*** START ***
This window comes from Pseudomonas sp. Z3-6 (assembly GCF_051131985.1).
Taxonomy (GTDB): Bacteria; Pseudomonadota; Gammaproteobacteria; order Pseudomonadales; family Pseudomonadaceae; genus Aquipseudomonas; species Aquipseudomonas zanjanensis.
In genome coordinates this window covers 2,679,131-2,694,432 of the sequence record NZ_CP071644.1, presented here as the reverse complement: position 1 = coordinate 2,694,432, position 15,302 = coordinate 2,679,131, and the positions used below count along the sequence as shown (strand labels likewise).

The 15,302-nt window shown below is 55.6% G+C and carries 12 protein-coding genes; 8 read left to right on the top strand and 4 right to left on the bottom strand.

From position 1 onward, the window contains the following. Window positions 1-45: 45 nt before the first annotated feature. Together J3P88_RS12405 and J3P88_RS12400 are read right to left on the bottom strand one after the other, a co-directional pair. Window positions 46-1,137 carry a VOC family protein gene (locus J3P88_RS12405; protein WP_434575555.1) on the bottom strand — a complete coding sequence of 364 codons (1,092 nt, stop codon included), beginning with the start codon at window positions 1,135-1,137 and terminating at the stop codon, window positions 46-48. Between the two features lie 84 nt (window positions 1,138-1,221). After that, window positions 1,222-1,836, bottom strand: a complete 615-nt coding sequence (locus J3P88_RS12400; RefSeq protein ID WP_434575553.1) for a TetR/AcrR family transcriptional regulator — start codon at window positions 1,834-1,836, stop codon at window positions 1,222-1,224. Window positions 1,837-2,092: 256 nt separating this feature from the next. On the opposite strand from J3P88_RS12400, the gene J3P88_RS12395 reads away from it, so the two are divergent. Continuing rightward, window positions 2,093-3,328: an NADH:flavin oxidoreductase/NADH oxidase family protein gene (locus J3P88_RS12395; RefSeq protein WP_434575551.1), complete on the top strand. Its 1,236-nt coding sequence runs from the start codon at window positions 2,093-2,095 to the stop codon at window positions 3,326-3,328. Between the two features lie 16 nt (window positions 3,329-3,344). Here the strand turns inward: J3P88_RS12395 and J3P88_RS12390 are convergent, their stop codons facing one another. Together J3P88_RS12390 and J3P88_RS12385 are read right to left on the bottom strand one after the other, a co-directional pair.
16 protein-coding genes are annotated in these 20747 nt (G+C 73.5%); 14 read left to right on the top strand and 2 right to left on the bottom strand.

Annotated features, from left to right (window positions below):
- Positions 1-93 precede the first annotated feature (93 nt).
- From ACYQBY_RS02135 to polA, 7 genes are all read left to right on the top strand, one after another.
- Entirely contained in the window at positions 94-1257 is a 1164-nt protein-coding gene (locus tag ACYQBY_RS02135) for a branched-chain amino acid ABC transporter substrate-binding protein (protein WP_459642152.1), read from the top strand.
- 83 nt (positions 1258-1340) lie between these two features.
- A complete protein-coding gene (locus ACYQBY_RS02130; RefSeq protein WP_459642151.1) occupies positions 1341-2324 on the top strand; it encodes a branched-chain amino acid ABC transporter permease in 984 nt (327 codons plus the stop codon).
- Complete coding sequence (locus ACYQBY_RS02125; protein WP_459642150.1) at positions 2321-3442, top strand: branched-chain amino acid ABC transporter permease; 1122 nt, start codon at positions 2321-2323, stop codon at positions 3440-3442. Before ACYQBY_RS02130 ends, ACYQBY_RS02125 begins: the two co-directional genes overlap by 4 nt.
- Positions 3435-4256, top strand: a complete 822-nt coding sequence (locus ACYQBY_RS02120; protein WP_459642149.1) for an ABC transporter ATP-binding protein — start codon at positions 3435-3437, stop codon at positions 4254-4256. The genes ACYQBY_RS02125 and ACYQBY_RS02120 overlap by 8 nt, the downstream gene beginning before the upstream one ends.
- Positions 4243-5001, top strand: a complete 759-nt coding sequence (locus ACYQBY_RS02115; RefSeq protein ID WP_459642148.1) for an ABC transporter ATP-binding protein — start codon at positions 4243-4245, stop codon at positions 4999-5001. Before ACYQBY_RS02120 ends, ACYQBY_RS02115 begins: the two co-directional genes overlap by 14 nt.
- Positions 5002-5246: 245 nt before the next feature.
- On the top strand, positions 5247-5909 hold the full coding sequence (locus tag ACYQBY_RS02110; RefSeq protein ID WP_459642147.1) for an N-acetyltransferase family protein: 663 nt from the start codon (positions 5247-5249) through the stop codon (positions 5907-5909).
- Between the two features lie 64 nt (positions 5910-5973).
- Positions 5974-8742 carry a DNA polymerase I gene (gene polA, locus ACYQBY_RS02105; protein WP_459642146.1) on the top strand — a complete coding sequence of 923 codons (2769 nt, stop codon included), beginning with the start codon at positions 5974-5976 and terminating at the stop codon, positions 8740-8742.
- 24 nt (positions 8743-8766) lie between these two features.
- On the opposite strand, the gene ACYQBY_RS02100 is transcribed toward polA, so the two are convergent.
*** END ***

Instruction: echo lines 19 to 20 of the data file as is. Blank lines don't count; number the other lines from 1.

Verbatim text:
- Positions 5974-8742 carry a DNA polymerase I gene (gene polA, locus ACYQBY_RS02105; protein WP_459642146.1) on the top strand — a complete coding sequence of 923 codons (2769 nt, stop codon included), beginning with the start codon at positions 5974-5976 and terminating at the stop codon, positions 8740-8742.
- 24 nt (positions 8743-8766) lie between these two features.